Joseph Mitchell first profiled Joe Gould in the New Yorker article titled, "Professor Sea Gull" on December 12, 1942. When Mitchell met Gould, Gould was nicknamed Professor Sea Gull by Greenwich Village bartenders. He was eccentric, even for the beat period, and he claimed to be writing an "Oral History of the Contemporary World." In Mitchell's first profile, he quoted Gould as saying, Back home in Massachusetts I'd be called an old Yankee crank. Here I'm called a bohemian."

Mitchell ended up writing a book titled "Joe Gould's Secret" based on his two New Yorker profiles. It turns out that the "Oral History of the Contemporary World" never existed. The book was made into a movie  in 2000

ee cummings wrote a poem about Joe Gould.

September 2014, South Boston


a painter on castle island (sonya kovacic)

a painter on castle island (sonya kovacic)

Boston has produced many famous artists but there is one painter who has a square, plaza, and hotel named after him. 

John Singleton Copley, born in Boston in 1738, was one of the most influential painters in colonial America. Copley is best known for his realistic portraits of important colonial Americans including John Adams, John Hancock, Sam Adams, Paul Revere, and Nicholas Boylston. Copley's notoriety extended beyond America and it was in England where he painted one of his most famous works, "Watson and the Shark." A copy of that painting as well as his portraits can be found at the Museum of Fine Arts, Boston.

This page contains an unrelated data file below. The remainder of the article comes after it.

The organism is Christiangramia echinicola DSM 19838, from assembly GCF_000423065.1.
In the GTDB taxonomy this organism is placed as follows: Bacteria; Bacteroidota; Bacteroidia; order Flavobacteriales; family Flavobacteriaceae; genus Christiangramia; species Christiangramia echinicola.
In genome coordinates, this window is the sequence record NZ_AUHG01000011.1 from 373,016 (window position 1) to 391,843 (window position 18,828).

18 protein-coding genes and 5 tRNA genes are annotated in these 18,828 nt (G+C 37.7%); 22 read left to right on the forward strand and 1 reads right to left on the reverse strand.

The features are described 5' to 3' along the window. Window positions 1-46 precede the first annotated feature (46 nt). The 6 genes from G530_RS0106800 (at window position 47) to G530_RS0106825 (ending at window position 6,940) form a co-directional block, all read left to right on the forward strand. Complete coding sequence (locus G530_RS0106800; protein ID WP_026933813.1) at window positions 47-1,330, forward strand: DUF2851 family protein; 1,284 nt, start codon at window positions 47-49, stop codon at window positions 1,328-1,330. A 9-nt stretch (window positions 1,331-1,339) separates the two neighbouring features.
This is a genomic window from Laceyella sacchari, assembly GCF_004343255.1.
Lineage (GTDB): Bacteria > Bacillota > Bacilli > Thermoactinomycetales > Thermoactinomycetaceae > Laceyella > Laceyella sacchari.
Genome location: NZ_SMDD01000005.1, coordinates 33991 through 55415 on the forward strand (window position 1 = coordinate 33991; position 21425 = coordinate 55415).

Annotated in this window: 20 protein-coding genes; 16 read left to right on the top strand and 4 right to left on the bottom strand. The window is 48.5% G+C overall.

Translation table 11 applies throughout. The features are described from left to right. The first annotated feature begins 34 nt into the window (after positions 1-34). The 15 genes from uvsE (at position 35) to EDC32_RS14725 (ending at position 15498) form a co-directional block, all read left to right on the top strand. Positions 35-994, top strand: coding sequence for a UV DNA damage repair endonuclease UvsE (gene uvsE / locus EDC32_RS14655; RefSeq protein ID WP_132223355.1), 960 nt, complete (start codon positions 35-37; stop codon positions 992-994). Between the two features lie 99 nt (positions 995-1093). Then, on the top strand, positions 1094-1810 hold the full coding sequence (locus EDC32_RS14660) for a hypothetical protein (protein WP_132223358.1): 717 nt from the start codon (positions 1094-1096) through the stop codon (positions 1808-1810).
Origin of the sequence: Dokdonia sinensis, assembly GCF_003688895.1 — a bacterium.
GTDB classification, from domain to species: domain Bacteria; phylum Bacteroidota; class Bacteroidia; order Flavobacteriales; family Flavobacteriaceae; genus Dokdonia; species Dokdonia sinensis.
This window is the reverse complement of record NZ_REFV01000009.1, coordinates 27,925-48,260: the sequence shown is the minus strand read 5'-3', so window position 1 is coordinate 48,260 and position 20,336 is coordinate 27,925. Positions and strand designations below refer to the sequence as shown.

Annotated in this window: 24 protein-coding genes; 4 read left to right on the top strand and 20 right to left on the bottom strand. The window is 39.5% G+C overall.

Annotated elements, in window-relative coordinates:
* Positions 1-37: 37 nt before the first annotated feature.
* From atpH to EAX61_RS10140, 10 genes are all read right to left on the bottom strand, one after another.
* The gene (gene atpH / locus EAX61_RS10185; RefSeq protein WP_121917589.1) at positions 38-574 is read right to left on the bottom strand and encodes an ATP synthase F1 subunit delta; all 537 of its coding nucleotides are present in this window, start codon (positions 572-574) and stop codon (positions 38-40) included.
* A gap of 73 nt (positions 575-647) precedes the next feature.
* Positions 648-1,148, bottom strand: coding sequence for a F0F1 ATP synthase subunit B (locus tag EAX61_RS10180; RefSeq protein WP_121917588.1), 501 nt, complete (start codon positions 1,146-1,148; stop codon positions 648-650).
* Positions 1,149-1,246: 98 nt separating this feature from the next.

Copley's iconic portrait of Paul Revere was not displayed publicly until 1928. At one point the portrait was stored in the attic of the Revere household.

If you're looking for painting classes, the Eliot School in Jamaica Plain, an old grammar school turned manual arts school, offers a variety of classes this fall.

South Boston, September 2014

pleasure bay

lifeguards at pleasure bay (@asequinedlife)

lifeguards at pleasure bay (@asequinedlife)

Today's photo was submitted by Danielle, from Medford. Danielle works as a Resources Manager and also spends time blogging. She says about Boston:

"My favorite part about the best city in the world is the mix of rich history and new growth. The fact that it's on the water and extremely walkable makes it even better!"

Pleasure Bay, the fully enclosed man-made lagoon in South Boston, was designed by none other than Frederick Law Olmsted.

Olmsted (whose accomplishments include Boston's park system, the Muddy River Reservation, the Arboretum, New York's Central Park and Prospect Park, the U.S. Capitol's landscape, Stanford University's campus, U.C. Berkeley's campus, Asheville's Biltmore Estate, the Niagara Falls Reservation, etc., etc.) originally planned Pleasure Bay as a jewel in the Emerald Necklace — the series of parks around Boston.

The Dorchesterway, which would have linked Franklin Park to the bay, was never realized. Thus, Pleasure Bay was completed, but is not considered a part of the modern Emerald Necklace.

(A walk around the bay takes about an hour, and includes a beach, a park, and a historic fort, as well as an up-close view of one of Boston's largest shipyards.)

Across the lagoon on Castle Island, you can visit the 19th-century Fort Independence, which is said to be the inspiration for Edgar Allen Poe's The Cask of Amontillado. Check out the fort's star-shaped architecture from above.